[Marxism] US SWP numbers
MLause at cinci.rr.com
Wed Jul 5 12:57:15 MDT 2006
I meant the socialist cadres as well. In the US--and abroad--skilled
workers and the "intelligencia" provided the base of the movement. What
made the 1960s different was that the social formation had shifted so as to
recast and reposition those layers of the work force relative to the rest of
the class and the rest of society.
>From the old-timers I knew, the base of the early Trotskyist movement
consisted largely of unemployed people and government workers with a
scattering people with stable blue collar jobs.
The Communist Party (or, more accurately, parties) that left the Socialist
Party in 1919 certainly represented a mixed bag socially.
The Socialist Party--again allowing for local variations--was hardly rooted
in industry. Numerically, most that did not come from the old SLP had roots
in the broader Populist movement or the Bellamy "Nationalist Clubs".
The ranks of the earlier Socialist Labor Party were mostly machinists,
printers and craftsmen...led by former Columbia Law professor, Daniel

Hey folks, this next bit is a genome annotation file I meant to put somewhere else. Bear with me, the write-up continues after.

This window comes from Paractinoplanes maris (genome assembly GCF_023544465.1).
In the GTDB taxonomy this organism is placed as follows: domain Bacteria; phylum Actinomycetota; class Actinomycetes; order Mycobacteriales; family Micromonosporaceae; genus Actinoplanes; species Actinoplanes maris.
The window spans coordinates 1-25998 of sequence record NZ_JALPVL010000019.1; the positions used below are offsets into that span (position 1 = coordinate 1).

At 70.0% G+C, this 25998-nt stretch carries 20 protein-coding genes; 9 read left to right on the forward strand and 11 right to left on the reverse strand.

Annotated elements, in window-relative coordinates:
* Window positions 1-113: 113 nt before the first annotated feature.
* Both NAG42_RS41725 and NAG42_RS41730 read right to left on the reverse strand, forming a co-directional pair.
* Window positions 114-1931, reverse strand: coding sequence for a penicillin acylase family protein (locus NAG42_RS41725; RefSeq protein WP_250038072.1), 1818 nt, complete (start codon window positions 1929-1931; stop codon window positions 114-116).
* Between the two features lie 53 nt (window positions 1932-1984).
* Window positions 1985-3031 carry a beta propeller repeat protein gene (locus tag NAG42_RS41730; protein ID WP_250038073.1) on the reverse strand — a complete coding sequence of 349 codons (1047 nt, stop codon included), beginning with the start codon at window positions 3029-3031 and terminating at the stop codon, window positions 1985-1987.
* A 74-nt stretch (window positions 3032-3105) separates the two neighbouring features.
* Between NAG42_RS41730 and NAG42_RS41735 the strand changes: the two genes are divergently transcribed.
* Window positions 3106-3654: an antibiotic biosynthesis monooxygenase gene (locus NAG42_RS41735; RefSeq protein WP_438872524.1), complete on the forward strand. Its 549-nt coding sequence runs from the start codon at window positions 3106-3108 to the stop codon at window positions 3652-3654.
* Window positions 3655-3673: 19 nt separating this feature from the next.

In the history of the American Left, each of these succeeding socialist
group in the U.S. criticized its predecessor as being insufficiently
proletarian and insufficiently dedicated to the well-being of the
proletariat. Indeed, this was part of the justification for moving on to
establish a new organization. Then, too, those branches in more
industrialized centers had a higher portion of industrial workers, so each
of them had sufficient oranges to compare to somebody else's apples.
But, in the end, we were dealt pretty much the same hand as our
predecessors. The problem wasn't to root ourselves in the class, but what
we were going to do where we were to make our politics relevant to the rest
of the class.
We didn't need to colonize industry but to take an orientation to doing
things where we naturally lived and made a living. Certainly, we did
recruit a number of industrial workers simply because we had good
politics...and we would have recruited more by demonstrating the power of
The place to do that was largely where we were. What did we do to organize
more unions of teachers, social workers and others into whose ranks the
generation of the 1960s naturally graduated? What additional unions did we
build? What strategic strikes did we wage? What examples did we establish
for the rest of the workers' movement?
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